A Brief Survey of Research into the Benefits of Music in Education
Mandy Stefanakis and Assoc Prof Robin Stevens, of the MCA’s working group for a National Strategy for Research in Music Education, have conducted a national and international survey of research in music education to identify research projects demonstrating a broad range of benefits of music education. The references below are to research outcomes supported by research methodology assessed as producing highly reliable results.
Where research reports are available online, links have been given. Otherwise, readers can seek them through the list of references at the end of this report.
Music provides the opportunity for aesthetic experiences. An aesthetic knowledge can be described as a deep perceptual understanding in which the senses, the emotions and cognition are combined to make meaning through the experiences of creating, making and interpreting aesthetic forms. (See Australian Curriculum: The Arts, 2013; Seidel et al )
Personal, Social, Cultural Expression and Identity Formation
Music through performance and creative experiences provides a means for personal expression, communication and personal, social and cultural identity formation (See McPherson and Welch, 2012; Damasio, 2012; Bowman; Australian Curriculum: The Arts; Seidel et al; Dissanayake; Bresler; Storr; 1992; Green, 2011; Hargreaves et al, 2012; Gupta; Campbell et al 2008; McPherson et. al, 2012; Stefanakis)
Music provides an opportunity to experience and differentiate emotional responses (see Juslin and Sloboda, 2001; Hodges; Storr, 1992; Seidel et al)
Music contributes to students’ personal well-being through developing self-image, self-confidence, self-esteem, etc. (see Deasy; National Association for Music Education, President’s Committee on the Arts and in the Humanities; Seidel et al.)
With the introduction of more precise techniques to scan different areas of the brain, there has been a massive interest and increase in the amount of neurological research into brain function when engaged in a whole range of musical activities from passive listening to performing on individual instruments. Research specifically shows that both older and newer areas of the brain inclusive of sensory-motor, emotions, cognition, fine motor, equilibrium, aural centres, and both hemispheres of the brain are used to varying degrees and in different ways when engaged in musical activity with dependence on a range of factors. These include gender, age and experience of the musician, the task being undertaken, for example aural, performance, conducting, individual task, group task, and even the kind of music or sound used in a study. Additionally there are variations among individuals.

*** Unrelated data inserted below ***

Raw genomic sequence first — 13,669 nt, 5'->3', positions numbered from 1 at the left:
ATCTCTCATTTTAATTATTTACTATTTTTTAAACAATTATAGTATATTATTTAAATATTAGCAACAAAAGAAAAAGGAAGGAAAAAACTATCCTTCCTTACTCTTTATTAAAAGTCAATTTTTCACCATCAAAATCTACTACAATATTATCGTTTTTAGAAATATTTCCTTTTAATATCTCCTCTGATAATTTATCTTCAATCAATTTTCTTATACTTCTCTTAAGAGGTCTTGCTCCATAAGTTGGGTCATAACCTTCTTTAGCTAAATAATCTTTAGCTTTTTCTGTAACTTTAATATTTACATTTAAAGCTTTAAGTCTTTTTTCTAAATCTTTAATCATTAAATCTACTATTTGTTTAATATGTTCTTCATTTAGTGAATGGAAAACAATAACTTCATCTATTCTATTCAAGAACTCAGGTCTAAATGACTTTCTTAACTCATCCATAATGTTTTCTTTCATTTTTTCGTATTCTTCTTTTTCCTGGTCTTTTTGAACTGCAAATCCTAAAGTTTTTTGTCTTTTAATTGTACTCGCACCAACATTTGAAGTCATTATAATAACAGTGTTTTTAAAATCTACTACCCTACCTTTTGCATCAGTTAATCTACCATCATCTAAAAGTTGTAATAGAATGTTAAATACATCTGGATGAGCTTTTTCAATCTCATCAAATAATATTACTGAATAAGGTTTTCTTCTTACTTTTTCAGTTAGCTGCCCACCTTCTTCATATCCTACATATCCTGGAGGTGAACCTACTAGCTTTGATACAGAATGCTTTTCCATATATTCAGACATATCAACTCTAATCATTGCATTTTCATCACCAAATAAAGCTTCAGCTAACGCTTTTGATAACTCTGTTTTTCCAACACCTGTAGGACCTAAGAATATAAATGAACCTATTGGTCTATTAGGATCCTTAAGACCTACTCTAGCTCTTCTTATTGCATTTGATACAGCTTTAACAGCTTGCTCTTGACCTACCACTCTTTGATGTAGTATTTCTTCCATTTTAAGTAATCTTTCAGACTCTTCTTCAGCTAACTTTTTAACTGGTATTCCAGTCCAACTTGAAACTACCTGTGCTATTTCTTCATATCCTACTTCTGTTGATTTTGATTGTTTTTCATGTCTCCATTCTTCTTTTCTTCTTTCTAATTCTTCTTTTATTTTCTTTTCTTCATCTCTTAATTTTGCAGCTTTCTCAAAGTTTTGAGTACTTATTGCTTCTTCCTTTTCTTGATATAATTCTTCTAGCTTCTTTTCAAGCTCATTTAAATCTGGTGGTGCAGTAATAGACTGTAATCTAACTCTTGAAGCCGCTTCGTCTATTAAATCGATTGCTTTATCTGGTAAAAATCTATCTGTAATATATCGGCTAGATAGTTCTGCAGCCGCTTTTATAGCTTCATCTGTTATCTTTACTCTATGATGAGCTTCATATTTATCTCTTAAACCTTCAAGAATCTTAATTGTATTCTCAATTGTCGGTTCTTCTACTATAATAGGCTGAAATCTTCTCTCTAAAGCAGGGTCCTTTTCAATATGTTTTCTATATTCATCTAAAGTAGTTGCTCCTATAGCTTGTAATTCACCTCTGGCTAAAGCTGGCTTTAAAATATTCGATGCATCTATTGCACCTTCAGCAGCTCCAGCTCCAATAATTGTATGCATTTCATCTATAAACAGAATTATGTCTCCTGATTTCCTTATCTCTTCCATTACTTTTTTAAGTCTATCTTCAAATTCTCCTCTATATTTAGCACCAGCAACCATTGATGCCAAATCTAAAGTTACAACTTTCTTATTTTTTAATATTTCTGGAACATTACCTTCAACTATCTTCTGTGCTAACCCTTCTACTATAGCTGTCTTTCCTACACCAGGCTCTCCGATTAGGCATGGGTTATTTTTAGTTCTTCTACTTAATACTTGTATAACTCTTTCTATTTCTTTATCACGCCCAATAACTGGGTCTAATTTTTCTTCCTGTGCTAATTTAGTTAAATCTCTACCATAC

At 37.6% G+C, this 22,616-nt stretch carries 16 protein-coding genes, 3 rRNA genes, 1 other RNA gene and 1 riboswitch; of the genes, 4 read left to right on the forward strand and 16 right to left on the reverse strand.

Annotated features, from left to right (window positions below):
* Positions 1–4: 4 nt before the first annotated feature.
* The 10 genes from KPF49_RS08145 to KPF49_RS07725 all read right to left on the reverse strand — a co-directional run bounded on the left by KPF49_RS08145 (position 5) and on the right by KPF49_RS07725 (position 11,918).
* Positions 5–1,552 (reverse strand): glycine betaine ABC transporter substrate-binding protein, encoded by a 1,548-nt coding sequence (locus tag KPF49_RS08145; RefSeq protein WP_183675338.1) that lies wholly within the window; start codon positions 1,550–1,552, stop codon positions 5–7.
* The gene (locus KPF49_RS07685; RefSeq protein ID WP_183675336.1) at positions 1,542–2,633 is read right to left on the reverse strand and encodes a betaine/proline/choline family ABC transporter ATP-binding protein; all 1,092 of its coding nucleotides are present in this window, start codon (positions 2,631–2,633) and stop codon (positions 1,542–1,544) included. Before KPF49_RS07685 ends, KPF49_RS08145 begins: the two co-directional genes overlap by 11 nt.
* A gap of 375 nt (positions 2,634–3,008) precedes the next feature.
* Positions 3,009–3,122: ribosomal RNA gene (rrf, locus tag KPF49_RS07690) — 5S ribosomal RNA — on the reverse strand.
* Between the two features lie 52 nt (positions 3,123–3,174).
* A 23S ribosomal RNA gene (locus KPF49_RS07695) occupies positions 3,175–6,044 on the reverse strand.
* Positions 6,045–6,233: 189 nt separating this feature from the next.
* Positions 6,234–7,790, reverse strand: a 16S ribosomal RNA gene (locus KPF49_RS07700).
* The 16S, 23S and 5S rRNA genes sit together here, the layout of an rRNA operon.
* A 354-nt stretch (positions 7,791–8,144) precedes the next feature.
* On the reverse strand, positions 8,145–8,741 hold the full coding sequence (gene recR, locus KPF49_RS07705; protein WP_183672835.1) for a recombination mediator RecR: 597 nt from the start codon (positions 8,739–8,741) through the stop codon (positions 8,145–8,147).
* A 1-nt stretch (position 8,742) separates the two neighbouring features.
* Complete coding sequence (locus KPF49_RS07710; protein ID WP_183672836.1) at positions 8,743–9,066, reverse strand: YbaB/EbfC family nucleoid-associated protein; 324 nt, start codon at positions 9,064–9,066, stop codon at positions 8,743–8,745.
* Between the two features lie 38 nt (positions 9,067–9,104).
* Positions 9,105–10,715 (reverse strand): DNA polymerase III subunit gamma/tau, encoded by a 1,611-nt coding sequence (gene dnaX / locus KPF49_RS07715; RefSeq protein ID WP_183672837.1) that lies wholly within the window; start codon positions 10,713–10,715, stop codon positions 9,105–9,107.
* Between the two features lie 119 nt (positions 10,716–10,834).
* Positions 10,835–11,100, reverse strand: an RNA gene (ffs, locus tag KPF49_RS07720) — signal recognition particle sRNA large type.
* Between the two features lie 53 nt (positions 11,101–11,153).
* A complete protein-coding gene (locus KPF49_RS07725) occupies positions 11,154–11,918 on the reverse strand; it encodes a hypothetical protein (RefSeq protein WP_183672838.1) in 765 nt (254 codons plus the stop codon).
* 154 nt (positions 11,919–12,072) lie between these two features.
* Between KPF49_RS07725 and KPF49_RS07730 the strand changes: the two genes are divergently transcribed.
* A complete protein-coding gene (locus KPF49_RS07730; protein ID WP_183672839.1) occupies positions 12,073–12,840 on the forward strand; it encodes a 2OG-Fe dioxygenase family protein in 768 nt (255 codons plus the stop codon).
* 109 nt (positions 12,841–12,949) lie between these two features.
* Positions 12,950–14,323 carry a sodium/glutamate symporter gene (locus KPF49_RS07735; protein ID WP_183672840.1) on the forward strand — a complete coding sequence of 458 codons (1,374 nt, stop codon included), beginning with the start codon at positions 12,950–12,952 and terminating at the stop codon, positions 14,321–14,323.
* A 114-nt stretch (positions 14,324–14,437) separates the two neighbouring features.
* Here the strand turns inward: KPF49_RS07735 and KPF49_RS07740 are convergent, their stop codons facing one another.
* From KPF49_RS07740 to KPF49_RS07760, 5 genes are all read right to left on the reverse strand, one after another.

Importantly, evidence demonstrates that there is a more pervasive effect on the development of the brain (brain plasticity) when a child starts learning an instrument than learning that takes place as an adolescent or adult, but there is still plasticity in the adult brain. Sustained, structured practice with delineated outcomes enhances this plasticity. (Of note is the work of Levitin, 2012; Damasio, 2012; Evans et al, 2009; Hodges, 1996; Hodges and Gruhn, 2012; Juslin and Sloboda, 2001; Merrett and Wilson, 2012; Peretz and Zatorre, 2003; Asbury and Rich, Winner and Hetland)
Music contributes to students’ cognitive development including abstract thinking, aural and spatial awareness, verbal understanding (see above)
Music contributes to students’ kinetic / motor skill development (see above)
Music contributes to students’ creativity when engaged with composing, arranging, improvising tasks which call upon the individual or group to imagine, plan, organise, experiment with and develop sound in an abstract way (see Barrett and Tafuri, 2012; Harwood and Marsh, 2012; Seidel et al; Arts Ed Search, President’s Committee on the Arts and the Humanities).
Learning Outcomes across Disciplines
It is still not fully understood why, but music enhances learning in a range of non-musical domains. Current thinking centres around the fact that music stimulates so many different brain regions, or that it motivates learning through the brain chemical ‘rewards’ (such as dopamine hits), the joy that music provides, (McCarthy) or that the social connections and self-esteem it establishes in students has a carry-over effect. Although the reasons are not fully understood there is a great deal of evidence to show that there is a correlation between music learning and enhanced abilities in a range of areas:
· Music contributes to students’ rational thinking—reasoning, critical thinking, logistical thinking and interpretive skills (see McGarity, 1986)
· Music contributes to learning in other knowledge and skill areas such as numeracy, literacy (see Bahr, 1996; Geoghegan, 1993)
· Music contributes to students’ concentration, memory, time management. A plethora of short-term and longitudinal studies, particularly in the US, demonstrate these effects as a result of Arts Education and the suggested sources list many of these studies (see Burnaford, Arts Ed Search, Fiske, Deasy, Nafme for the above).